Years later when I met Louise and divulged this weird coincidence, she was delighted, and we instantly became sharers of gossip, entering into long analyses of the human absurdity, deceit, and desperation that we saw all around us, and that especially concentrated in the poetry world. These discussions spanned long dinners that always began around 5:00 PM, for Louise loved to eat very early. In fact I would often eat a second dinner after I’d met her, partly because during the first dinner I was often too preoccupied with our conversation to eat much. Later in our friendship she asked me point-blank if I had a second dinner on the nights we dined, and I lied and said no, and I am sure she saw through it.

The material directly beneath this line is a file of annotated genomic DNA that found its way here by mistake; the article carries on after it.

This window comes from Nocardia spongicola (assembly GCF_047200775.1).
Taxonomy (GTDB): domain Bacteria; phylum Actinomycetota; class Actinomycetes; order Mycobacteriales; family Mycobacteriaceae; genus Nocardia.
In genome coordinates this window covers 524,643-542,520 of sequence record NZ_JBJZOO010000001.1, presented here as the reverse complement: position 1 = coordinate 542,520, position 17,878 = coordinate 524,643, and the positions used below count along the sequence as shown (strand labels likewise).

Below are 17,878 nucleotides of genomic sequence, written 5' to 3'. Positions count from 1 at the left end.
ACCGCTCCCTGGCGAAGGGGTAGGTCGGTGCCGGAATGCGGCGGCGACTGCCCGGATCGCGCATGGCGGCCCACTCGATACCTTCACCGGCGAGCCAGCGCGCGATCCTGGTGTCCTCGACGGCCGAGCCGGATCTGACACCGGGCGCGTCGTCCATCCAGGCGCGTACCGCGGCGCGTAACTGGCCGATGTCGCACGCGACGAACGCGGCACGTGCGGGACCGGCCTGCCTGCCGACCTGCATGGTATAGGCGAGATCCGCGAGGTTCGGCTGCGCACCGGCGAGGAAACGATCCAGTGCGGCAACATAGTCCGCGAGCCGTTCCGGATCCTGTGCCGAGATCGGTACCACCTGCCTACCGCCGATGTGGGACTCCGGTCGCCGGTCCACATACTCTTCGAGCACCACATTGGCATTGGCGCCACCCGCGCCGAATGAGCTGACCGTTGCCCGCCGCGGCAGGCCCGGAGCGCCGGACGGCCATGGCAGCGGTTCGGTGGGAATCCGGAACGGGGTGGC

When our dinners were regular, they were quite regular: twice a month was what she preferred, and always at the same restaurant, since Louise was elaborately loyal to restaurants she loved. I was never aware of more than three, three at the very most, restaurants she would go to in a given era; usually there was just one, and she fell hard for it before, eventually, falling just as hard for a new place, and leaving the bewildered waitstaff and kitchen staff at the spurned old place wondering where on earth she’d gone. The ritual, wherever we were, was as follows. The waiter would appear and take our drink order; I always ordered a martini, up with olives; Louise then interjected, “extra olives,” leaving the waiter wondering what kind of weird scenario he’d been conscripted into. The martini would arrive, with seven or eight olives in it, barely room for the gin. Louise would then poke her index finger into the glass and hook it, bobbing for olives, one every five minutes or so. She did not drink hard alcohol because of her epilepsy, but she loved the taste of gin. Sometimes her finger would be in the glass for quite a long time, if the olives were especially slippery. I must say I never minded this; in fact I liked it very much.